A legally blind woman who says her service dog was nearly attacked by a Pit Bull inside a Northeast Portland Fred Meyer is looking for answers on why uncertified dogs are allowed in stores.
Laura Westerhuis said she does not feel safe inside her local grocery store because Fred Meyer’s policy on keeping dogs who are not service animals out is not stringent enough, and isn’t being enforced.
“It’s not safe for a blind person but it’s the closest store for me to go to as a blind person,” she said
Carol Westerhuis, who is legally blind, says her service dog was nearly attacked inside a Fred Meyer, and does not feel safe in the store.
It is against Fred Meyer Store policy for animals that are not service animals to be inside the store.
Due to the Americans with Disabilities Act, store staff can ask customers who have dogs with them inside the store whether or not the dog is a service animal.If the customer says yes, the store must allow the animal to stay.
Still, Westerhuis says on two-separate occasions inside the Gateway location, she had run-ins with dogs who were not service animals. In one instance, a Fred Meyer staff member witnessed the incident and did nothing, she says.
Fred Meyer spokesperson Melinda Merrill said the company’s hands are tied in many instances. She said people abuse the store’s policy.
Issues of safety
Westerhuis’ Labrador-Golden Retriever mix “Carol” is essential to her functioning. In fact, she calls the dog “her eyes.
Carol guided Westerhuis through the aisles of the Gateway Center Fred Meyer for years. She recalls the incidents with other animals with fear.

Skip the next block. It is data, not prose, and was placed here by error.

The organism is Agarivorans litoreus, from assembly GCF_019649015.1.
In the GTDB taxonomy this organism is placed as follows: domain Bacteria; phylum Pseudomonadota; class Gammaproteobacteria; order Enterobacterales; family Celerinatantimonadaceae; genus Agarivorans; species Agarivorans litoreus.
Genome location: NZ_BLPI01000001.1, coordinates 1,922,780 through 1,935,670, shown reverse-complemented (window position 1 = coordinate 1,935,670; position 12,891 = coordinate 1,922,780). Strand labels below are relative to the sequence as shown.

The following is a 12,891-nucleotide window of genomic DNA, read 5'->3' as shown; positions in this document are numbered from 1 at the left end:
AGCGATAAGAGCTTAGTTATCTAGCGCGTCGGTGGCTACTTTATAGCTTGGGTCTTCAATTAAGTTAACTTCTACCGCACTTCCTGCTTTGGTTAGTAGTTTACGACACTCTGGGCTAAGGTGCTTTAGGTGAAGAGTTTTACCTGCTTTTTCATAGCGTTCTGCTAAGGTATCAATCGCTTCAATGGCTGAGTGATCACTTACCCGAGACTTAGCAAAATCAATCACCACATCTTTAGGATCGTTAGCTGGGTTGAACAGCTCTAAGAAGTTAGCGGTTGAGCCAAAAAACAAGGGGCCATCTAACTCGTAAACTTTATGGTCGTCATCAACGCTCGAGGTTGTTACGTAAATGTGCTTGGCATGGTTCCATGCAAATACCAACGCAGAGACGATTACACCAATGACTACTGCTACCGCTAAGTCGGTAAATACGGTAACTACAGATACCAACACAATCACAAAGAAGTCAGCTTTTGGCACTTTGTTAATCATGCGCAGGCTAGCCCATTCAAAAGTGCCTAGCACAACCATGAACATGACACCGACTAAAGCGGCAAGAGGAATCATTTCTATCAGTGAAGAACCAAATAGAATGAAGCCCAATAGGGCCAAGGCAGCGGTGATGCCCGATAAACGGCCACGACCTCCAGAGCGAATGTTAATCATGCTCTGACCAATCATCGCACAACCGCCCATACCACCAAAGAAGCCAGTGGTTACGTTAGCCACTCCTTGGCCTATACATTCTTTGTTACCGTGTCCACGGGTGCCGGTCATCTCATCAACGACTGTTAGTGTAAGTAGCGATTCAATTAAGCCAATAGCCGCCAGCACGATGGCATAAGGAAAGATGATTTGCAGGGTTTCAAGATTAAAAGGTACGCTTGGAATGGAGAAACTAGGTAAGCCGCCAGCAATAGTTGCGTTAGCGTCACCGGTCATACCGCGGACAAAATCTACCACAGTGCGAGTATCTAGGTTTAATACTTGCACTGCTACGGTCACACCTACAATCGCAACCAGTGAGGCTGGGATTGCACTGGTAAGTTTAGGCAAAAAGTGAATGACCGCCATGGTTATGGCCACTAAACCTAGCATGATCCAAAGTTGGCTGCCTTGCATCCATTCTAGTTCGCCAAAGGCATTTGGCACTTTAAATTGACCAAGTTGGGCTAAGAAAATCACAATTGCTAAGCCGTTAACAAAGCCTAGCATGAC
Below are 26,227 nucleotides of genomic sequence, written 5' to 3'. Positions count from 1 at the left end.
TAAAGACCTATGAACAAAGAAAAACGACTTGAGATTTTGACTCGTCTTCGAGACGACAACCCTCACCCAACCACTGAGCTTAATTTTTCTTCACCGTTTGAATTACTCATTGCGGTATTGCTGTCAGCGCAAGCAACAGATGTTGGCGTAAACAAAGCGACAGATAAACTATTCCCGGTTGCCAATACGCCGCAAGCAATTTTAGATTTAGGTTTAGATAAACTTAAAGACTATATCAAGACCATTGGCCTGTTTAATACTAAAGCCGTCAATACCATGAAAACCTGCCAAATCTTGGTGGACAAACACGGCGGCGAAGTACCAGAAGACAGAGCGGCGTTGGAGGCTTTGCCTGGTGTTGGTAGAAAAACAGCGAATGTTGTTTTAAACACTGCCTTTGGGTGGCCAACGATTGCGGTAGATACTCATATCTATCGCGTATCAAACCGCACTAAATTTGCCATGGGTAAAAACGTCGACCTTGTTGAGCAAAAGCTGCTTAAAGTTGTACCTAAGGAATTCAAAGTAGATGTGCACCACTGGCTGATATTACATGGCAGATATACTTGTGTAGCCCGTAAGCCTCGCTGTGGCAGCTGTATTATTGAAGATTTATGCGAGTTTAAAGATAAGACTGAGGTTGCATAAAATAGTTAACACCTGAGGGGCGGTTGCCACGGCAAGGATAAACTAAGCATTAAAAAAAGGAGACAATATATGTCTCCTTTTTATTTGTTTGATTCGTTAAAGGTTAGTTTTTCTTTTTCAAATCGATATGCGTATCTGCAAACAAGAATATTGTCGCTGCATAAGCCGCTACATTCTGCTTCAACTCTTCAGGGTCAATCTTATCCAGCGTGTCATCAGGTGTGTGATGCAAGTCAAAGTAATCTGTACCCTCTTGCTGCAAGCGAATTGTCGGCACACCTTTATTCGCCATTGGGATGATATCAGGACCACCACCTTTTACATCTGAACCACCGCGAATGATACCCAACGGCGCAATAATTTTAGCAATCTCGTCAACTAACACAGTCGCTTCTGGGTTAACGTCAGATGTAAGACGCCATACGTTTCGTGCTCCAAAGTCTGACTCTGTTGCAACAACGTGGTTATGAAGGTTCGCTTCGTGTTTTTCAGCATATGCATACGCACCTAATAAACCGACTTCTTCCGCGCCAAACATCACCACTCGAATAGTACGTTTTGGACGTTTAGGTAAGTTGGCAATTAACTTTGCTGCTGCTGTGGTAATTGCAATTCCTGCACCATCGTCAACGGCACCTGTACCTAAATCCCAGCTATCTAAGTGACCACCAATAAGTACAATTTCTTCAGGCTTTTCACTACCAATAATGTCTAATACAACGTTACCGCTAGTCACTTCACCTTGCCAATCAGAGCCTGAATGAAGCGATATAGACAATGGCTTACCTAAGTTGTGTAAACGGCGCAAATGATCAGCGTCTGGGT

“The first one was the Pitbull lunging at my service animal and the manager saying there’s nothing they can do about it,” said Westerhuis.
“I went above him and the store director said the same thing,” she said.
Westerhuis said the Pitbull that attacked “Carol” two months ago was clearly not a service dog – animals trained to behave in public spaces like grocery stores.
How to enforce the policy
Stores can ask customers if their pet is service animal, but if the customer says yes, staff cannot ask the customer to leave.
Merrill said if a dog growls, attacks, licks or sniffs merchandise, it is grounds for removal.
Stores are reminded about the service dog policy several times a year, she said.
Merrill said the Gateway location is reaching out to Westerhuis to address her issue.
Westerhuis is calling for an identification program for service animals.
“I think the solution is it’s just like an I.D., when you buy cigarettes and alcohol you pull out an I-D and say here it is,” she said.